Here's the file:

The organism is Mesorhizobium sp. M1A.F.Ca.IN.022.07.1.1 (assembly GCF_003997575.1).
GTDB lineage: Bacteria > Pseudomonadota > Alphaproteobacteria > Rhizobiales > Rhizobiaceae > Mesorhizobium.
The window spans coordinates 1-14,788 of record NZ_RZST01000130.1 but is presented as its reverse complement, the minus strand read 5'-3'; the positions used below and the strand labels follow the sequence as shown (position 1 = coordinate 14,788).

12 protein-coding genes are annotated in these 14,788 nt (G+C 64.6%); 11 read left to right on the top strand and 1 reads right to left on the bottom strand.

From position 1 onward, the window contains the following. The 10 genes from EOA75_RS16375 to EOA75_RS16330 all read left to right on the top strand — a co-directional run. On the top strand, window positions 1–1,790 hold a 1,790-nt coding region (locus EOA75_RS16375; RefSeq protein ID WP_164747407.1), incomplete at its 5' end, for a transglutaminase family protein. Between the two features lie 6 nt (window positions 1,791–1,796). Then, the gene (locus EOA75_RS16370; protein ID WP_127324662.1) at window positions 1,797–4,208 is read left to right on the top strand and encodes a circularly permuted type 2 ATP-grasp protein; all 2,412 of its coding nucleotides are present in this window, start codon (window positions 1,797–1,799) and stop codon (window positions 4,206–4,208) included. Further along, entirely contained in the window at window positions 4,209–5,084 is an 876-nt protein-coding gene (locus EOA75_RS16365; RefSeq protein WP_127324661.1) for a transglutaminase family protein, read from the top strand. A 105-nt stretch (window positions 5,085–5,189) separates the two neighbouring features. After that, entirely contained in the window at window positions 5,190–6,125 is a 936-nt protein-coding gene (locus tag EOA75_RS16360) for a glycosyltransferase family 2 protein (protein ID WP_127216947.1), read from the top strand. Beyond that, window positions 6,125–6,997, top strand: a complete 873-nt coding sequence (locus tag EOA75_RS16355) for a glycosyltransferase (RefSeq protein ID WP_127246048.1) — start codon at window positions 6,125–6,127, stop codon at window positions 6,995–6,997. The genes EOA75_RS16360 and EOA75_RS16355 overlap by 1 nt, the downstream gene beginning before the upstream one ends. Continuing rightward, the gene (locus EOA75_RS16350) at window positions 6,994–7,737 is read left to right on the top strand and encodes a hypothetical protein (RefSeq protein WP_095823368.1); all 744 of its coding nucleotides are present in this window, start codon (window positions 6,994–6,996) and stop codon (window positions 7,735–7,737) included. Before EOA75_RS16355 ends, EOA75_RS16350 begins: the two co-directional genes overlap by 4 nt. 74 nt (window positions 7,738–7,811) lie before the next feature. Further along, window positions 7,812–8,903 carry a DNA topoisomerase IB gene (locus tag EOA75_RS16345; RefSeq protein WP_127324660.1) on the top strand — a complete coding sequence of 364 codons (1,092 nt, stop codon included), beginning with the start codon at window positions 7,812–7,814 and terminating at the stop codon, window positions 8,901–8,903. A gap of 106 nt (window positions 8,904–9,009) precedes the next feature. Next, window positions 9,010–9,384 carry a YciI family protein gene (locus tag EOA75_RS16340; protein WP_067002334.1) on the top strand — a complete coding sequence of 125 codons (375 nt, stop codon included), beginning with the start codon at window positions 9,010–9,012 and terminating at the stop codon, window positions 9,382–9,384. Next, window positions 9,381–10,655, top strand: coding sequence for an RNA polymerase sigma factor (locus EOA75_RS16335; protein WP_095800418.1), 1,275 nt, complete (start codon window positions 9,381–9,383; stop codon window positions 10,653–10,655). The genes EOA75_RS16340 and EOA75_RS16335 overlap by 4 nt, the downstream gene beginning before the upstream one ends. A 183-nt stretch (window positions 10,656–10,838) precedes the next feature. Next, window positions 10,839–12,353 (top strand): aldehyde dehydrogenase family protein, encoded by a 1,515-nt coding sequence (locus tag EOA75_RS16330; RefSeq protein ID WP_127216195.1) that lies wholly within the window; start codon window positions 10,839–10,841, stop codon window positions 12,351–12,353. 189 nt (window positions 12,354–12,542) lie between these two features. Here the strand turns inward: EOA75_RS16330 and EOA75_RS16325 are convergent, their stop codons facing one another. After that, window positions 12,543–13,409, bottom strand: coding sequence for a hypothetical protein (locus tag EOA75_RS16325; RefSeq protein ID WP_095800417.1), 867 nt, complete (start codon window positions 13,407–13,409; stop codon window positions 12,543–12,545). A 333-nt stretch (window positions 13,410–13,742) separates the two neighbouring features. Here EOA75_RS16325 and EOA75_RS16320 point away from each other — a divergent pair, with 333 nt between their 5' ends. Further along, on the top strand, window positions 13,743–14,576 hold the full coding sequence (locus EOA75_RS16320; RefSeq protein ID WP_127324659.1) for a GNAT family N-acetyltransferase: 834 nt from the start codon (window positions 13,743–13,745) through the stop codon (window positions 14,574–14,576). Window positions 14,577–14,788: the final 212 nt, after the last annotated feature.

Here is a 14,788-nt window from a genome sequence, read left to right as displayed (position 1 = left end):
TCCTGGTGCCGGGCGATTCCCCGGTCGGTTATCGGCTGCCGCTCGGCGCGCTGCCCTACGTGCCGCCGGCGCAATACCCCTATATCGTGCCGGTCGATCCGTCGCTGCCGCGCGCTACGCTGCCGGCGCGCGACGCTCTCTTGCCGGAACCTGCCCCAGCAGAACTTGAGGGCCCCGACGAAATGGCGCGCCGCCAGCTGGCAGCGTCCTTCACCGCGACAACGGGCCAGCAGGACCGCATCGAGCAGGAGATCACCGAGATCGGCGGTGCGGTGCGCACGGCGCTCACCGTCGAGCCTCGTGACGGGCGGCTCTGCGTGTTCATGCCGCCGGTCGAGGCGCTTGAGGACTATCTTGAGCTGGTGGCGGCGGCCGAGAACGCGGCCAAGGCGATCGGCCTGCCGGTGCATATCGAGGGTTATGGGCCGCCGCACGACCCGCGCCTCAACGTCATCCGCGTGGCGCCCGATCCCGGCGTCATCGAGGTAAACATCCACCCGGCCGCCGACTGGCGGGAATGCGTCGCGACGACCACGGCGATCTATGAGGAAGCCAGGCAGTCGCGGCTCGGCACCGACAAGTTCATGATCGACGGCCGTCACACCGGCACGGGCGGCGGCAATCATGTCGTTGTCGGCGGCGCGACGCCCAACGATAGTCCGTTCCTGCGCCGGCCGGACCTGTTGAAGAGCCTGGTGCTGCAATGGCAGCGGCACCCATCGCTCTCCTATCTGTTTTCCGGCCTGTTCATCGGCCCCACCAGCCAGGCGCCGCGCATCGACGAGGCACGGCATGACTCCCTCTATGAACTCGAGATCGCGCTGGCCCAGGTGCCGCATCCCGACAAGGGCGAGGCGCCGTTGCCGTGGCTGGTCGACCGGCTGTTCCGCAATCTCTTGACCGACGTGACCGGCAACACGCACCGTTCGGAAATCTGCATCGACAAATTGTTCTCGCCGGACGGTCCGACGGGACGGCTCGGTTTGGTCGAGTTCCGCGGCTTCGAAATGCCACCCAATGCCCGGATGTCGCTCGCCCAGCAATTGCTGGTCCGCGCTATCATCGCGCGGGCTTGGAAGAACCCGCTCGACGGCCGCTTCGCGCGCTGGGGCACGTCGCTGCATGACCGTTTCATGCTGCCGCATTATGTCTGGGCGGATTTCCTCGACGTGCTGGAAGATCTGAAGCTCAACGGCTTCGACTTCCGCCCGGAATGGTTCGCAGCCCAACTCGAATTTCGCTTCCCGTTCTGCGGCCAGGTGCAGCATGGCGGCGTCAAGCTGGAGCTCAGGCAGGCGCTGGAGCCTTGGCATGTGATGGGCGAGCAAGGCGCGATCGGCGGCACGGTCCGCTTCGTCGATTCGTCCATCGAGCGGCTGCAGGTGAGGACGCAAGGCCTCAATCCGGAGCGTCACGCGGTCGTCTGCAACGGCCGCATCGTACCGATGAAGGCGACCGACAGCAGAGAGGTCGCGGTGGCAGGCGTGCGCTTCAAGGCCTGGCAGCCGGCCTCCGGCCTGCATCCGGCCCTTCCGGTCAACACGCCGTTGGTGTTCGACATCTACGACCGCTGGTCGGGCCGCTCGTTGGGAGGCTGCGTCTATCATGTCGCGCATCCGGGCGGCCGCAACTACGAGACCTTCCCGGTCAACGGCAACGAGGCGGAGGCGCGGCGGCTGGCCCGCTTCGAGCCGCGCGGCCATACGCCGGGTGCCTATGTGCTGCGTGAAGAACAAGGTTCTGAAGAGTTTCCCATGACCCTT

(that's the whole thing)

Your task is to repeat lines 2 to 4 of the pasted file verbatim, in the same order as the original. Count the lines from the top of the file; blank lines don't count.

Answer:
GTDB lineage: Bacteria > Pseudomonadota > Alphaproteobacteria > Rhizobiales > Rhizobiaceae > Mesorhizobium.
The window spans coordinates 1-14,788 of record NZ_RZST01000130.1 but is presented as its reverse complement, the minus strand read 5'-3'; the positions used below and the strand labels follow the sequence as shown (position 1 = coordinate 14,788).

12 protein-coding genes are annotated in these 14,788 nt (G+C 64.6%); 11 read left to right on the top strand and 1 reads right to left on the bottom strand.